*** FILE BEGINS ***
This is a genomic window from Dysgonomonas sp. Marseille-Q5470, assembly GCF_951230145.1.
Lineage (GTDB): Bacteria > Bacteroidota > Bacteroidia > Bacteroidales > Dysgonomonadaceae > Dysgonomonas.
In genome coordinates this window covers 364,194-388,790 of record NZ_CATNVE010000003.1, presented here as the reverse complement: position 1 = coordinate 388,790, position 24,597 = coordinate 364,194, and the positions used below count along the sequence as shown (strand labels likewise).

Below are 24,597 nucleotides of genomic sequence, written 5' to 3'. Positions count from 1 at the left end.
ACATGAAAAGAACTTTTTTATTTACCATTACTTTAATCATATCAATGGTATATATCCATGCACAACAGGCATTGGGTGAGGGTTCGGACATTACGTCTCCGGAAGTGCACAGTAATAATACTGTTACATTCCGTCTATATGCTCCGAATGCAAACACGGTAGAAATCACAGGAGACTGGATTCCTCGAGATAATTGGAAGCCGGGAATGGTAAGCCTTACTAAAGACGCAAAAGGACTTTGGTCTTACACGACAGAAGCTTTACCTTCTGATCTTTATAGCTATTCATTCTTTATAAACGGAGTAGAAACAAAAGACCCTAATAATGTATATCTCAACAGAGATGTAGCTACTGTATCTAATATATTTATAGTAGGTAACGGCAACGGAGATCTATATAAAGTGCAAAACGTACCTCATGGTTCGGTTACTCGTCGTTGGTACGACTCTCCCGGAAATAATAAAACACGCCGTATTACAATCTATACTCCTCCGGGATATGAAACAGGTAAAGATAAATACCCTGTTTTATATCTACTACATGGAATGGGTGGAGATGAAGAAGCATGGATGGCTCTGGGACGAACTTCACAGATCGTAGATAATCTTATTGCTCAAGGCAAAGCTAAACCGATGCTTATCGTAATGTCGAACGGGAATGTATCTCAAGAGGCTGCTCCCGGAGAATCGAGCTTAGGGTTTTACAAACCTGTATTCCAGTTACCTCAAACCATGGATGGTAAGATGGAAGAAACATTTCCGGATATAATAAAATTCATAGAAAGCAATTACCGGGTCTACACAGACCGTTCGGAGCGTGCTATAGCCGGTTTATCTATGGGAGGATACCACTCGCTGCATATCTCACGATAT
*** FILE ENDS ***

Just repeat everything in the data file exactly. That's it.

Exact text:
This is a genomic window from Dysgonomonas sp. Marseille-Q5470, assembly GCF_951230145.1.
Lineage (GTDB): Bacteria > Bacteroidota > Bacteroidia > Bacteroidales > Dysgonomonadaceae > Dysgonomonas.
In genome coordinates this window covers 364,194-388,790 of record NZ_CATNVE010000003.1, presented here as the reverse complement: position 1 = coordinate 388,790, position 24,597 = coordinate 364,194, and the positions used below count along the sequence as shown (strand labels likewise).

Below are 24,597 nucleotides of genomic sequence, written 5' to 3'. Positions count from 1 at the left end.
ACATGAAAAGAACTTTTTTATTTACCATTACTTTAATCATATCAATGGTATATATCCATGCACAACAGGCATTGGGTGAGGGTTCGGACATTACGTCTCCGGAAGTGCACAGTAATAATACTGTTACATTCCGTCTATATGCTCCGAATGCAAACACGGTAGAAATCACAGGAGACTGGATTCCTCGAGATAATTGGAAGCCGGGAATGGTAAGCCTTACTAAAGACGCAAAAGGACTTTGGTCTTACACGACAGAAGCTTTACCTTCTGATCTTTATAGCTATTCATTCTTTATAAACGGAGTAGAAACAAAAGACCCTAATAATGTATATCTCAACAGAGATGTAGCTACTGTATCTAATATATTTATAGTAGGTAACGGCAACGGAGATCTATATAAAGTGCAAAACGTACCTCATGGTTCGGTTACTCGTCGTTGGTACGACTCTCCCGGAAATAATAAAACACGCCGTATTACAATCTATACTCCTCCGGGATATGAAACAGGTAAAGATAAATACCCTGTTTTATATCTACTACATGGAATGGGTGGAGATGAAGAAGCATGGATGGCTCTGGGACGAACTTCACAGATCGTAGATAATCTTATTGCTCAAGGCAAAGCTAAACCGATGCTTATCGTAATGTCGAACGGGAATGTATCTCAAGAGGCTGCTCCCGGAGAATCGAGCTTAGGGTTTTACAAACCTGTATTCCAGTTACCTCAAACCATGGATGGTAAGATGGAAGAAACATTTCCGGATATAATAAAATTCATAGAAAGCAATTACCGGGTCTACACAGACCGTTCGGAGCGTGCTATAGCCGGTTTATCTATGGGAGGATACCACTCGCTGCATATCTCACGATAT